Cardiovascular disease (CVD) is the leading determinant of mortality and morbidity in women. However, a full understanding of the basic and clinical aspects of CVD in women is far from being accomplished. Sexual dimorphism in CVD has been reported both in humans and experimental animals. Menopause is a risk factor for CVD due to the reduction of endogenous estrogen, although the mechanisms underlying are poorly understood. Estrogens act through binding to vascular estrogen receptors and by non-genomic mechanisms. Advances in this field are essential to improve CVD diagnostic and clinical strategies in women, and to develop sex-specific prevention plans as much as female-oriented treatment algorithms. This paper reviews pathophysiology of CVD in women and its potential clinical implications. Particular emphasis is given to biochemical markers and to indicators of cardiovascular dysfunction and damage. Estimation of these parameters, central to cardiovascular pathophysiology, could represent a particularly relevant tool in female patients. More research is needed to identify women who will profit most of early intervention.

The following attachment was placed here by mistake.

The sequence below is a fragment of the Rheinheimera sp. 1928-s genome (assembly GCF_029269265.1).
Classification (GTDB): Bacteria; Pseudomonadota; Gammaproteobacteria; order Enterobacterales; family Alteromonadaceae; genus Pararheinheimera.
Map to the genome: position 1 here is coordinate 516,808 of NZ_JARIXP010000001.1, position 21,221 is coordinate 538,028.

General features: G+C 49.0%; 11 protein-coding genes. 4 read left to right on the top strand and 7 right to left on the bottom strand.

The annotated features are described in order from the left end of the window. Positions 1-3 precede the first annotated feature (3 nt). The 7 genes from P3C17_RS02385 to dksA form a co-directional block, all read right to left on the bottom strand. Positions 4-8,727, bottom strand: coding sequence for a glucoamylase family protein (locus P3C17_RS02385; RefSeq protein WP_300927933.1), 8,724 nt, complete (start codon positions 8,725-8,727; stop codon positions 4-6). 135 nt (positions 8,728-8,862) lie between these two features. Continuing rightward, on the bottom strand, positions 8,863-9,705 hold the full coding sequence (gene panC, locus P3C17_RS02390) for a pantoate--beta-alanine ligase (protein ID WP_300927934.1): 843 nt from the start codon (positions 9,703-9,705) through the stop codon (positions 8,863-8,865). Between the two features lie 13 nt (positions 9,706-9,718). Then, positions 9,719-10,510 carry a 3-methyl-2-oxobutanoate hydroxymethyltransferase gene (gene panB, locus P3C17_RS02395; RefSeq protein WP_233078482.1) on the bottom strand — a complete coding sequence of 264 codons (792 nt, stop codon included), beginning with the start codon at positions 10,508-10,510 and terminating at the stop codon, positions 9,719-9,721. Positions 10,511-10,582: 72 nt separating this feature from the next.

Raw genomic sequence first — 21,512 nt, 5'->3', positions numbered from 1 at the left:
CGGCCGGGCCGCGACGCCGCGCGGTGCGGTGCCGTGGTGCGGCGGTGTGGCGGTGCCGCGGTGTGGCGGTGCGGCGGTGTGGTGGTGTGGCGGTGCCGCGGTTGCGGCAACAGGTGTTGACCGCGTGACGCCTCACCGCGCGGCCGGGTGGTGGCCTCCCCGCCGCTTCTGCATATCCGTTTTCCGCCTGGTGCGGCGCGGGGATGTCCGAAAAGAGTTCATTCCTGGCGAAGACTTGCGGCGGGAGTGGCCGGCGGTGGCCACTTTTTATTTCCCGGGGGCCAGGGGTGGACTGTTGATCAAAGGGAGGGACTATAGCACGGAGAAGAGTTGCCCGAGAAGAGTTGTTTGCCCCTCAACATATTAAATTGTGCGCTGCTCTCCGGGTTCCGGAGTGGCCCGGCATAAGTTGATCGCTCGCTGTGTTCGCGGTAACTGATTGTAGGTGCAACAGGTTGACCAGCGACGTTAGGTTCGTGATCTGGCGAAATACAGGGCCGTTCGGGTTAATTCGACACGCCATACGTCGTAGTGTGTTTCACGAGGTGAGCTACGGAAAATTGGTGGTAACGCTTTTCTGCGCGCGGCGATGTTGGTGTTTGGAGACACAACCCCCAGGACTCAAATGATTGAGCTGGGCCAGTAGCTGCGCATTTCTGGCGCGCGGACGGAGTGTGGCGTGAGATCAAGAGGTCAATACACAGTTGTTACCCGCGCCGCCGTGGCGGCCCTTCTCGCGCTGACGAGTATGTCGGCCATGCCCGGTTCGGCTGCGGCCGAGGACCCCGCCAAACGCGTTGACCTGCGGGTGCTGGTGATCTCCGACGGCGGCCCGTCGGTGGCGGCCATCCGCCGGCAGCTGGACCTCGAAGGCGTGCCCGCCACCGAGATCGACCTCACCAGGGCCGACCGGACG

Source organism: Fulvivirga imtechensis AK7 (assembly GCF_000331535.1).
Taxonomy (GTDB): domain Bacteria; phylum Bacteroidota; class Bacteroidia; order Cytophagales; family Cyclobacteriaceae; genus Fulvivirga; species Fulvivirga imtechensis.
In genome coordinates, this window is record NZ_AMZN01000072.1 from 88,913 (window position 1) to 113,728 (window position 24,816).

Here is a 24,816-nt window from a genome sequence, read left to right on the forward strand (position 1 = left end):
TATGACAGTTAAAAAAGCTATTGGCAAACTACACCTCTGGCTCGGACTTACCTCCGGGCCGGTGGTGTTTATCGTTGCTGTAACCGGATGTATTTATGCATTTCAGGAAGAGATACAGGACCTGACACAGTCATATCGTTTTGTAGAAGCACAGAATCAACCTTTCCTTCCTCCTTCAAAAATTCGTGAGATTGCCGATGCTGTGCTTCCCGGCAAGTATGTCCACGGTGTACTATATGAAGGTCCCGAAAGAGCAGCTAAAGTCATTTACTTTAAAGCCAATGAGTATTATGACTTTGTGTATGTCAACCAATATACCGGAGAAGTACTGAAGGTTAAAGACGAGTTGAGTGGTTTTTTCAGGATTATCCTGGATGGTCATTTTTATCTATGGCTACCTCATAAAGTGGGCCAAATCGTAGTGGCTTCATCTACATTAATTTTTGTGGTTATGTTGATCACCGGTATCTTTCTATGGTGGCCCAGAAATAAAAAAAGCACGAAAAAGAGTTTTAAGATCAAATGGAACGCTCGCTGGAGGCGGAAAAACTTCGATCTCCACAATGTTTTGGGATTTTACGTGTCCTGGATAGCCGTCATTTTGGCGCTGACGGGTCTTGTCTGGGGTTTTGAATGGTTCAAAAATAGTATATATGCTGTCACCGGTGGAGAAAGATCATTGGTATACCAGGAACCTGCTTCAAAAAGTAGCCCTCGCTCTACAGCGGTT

|Autori interni:||SIMONCINI, TOMMASO|
|Autori:||Vassalle C.; Simoncini T.; Chedraui P.; Pérez-López F.R.|
|Titolo:||Why sex matters: the biological mechanisms of cardiovascular disease.|
|Anno del prodotto:||2012|
|Appare nelle tipologie:||1.1 Articolo in rivista|